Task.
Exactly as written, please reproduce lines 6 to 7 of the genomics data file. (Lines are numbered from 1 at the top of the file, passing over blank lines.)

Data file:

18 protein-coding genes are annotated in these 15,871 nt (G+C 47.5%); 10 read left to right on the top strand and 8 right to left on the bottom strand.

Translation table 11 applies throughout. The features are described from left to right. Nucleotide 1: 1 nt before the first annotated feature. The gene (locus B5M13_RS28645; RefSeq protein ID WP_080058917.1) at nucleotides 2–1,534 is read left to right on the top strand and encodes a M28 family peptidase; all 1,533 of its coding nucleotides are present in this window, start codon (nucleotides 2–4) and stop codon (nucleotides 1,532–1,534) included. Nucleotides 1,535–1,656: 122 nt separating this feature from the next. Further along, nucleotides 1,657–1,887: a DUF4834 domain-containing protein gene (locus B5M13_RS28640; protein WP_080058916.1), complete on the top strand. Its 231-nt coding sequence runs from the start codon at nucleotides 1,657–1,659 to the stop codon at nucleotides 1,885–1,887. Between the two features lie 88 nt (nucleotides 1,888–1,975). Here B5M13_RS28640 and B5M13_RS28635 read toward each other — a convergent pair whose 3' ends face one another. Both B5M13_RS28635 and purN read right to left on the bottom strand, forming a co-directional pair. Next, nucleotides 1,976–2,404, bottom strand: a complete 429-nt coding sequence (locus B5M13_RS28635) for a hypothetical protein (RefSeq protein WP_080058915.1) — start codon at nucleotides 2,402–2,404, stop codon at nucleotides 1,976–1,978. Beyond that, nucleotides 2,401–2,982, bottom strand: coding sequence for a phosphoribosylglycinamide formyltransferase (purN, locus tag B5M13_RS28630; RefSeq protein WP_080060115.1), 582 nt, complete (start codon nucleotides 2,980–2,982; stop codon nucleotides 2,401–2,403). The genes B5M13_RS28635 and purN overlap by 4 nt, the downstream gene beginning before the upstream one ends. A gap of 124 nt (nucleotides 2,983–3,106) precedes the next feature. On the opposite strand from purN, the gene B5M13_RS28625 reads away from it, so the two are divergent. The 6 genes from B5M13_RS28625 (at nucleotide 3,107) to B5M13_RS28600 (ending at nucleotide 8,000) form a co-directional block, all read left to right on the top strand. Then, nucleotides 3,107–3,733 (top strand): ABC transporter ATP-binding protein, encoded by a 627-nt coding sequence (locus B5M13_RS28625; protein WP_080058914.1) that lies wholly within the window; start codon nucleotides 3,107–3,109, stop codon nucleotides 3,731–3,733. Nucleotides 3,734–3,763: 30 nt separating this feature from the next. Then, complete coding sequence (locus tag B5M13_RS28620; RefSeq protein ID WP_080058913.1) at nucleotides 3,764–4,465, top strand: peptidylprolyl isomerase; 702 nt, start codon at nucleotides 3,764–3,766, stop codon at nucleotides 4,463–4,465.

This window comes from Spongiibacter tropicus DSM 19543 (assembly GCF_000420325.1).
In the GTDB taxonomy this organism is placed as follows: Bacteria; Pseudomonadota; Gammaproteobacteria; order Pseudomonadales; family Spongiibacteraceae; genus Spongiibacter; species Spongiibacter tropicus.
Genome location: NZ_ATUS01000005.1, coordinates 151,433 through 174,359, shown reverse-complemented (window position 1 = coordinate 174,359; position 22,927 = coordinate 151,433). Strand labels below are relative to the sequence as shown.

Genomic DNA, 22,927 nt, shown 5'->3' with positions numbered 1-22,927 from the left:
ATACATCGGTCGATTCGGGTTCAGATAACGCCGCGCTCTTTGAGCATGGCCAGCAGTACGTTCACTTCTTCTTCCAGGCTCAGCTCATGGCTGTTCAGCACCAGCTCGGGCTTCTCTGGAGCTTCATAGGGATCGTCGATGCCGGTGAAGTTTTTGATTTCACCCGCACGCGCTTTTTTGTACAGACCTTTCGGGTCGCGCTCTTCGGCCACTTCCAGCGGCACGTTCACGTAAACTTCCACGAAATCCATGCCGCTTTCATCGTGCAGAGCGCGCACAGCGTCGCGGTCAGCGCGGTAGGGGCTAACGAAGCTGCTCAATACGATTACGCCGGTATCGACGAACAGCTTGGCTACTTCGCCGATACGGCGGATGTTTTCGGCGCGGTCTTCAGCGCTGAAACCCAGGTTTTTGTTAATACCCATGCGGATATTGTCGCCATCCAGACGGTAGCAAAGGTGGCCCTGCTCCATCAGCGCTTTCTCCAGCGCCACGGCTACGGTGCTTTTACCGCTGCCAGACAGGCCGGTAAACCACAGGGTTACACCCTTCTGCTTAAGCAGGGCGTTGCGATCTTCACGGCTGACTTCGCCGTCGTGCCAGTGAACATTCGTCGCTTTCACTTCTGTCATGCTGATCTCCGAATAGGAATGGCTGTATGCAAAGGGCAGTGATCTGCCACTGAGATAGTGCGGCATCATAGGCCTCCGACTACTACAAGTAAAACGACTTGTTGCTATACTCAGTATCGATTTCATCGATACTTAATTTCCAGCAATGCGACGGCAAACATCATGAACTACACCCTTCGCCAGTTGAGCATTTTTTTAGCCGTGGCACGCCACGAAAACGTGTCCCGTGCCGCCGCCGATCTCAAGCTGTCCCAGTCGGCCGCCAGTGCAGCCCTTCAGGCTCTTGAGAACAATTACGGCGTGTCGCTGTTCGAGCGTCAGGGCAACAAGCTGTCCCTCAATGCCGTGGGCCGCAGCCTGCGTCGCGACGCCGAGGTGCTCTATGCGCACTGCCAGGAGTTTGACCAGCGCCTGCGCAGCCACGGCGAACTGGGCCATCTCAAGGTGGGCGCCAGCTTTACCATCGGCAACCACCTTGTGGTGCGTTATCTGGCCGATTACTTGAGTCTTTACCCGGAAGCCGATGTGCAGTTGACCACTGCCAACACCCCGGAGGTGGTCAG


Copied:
Genomic DNA, 22,927 nt, shown 5'->3' with positions numbered 1-22,927 from the left:
ATACATCGGTCGATTCGGGTTCAGATAACGCCGCGCTCTTTGAGCATGGCCAGCAGTACGTTCACTTCTTCTTCCAGGCTCAGCTCATGGCTGTTCAGCACCAGCTCGGGCTTCTCTGGAGCTTCATAGGGATCGTCGATGCCGGTGAAGTTTTTGATTTCACCCGCACGCGCTTTTTTGTACAGACCTTTCGGGTCGCGCTCTTCGGCCACTTCCAGCGGCACGTTCACGTAAACTTCCACGAAATCCATGCCGCTTTCATCGTGCAGAGCGCGCACAGCGTCGCGGTCAGCGCGGTAGGGGCTAACGAAGCTGCTCAATACGATTACGCCGGTATCGACGAACAGCTTGGCTACTTCGCCGATACGGCGGATGTTTTCGGCGCGGTCTTCAGCGCTGAAACCCAGGTTTTTGTTAATACCCATGCGGATATTGTCGCCATCCAGACGGTAGCAAAGGTGGCCCTGCTCCATCAGCGCTTTCTCCAGCGCCACGGCTACGGTGCTTTTACCGCTGCCAGACAGGCCGGTAAACCACAGGGTTACACCCTTCTGCTTAAGCAGGGCGTTGCGATCTTCACGGCTGACTTCGCCGTCGTGCCAGTGAACATTCGTCGCTTTCACTTCTGTCATGCTGATCTCCGAATAGGAATGGCTGTATGCAAAGGGCAGTGATCTGCCACTGAGATAGTGCGGCATCATAGGCCTCCGACTACTACAAGTAAAACGACTTGTTGCTATACTCAGTATCGATTTCATCGATACTTAATTTCCAGCAATGCGACGGCAAACATCATGAACTACACCCTTCGCCAGTTGAGCATTTTTTTAGCCGTGGCACGCCACGAAAACGTGTCCCGTGCCGCCGCCGATCTCAAGCTGTCCCAGTCGGCCGCCAGTGCAGCCCTTCAGGCTCTTGAGAACAATTACGGCGTGTCGCTGTTCGAGCGTCAGGGCAACAAGCTGTCCCTCAATGCCGTGGGCCGCAGCCTGCGTCGCGACGCCGAGGTGCTCTATGCGCACTGCCAGGAGTTTGACCAGCGCCTGCGCAGCCACGGCGAACTGGGCCATCTCAAGGTGGGCGCCAGCTTTACCATCGGCAACCACCTTGTGGTGCGTTATCTGGCCGATTACTTGAGTCTTTACCCGGAAGCCGATGTGCAGTTGACCACTGCCAACACCCCGGAGGTGGTCAG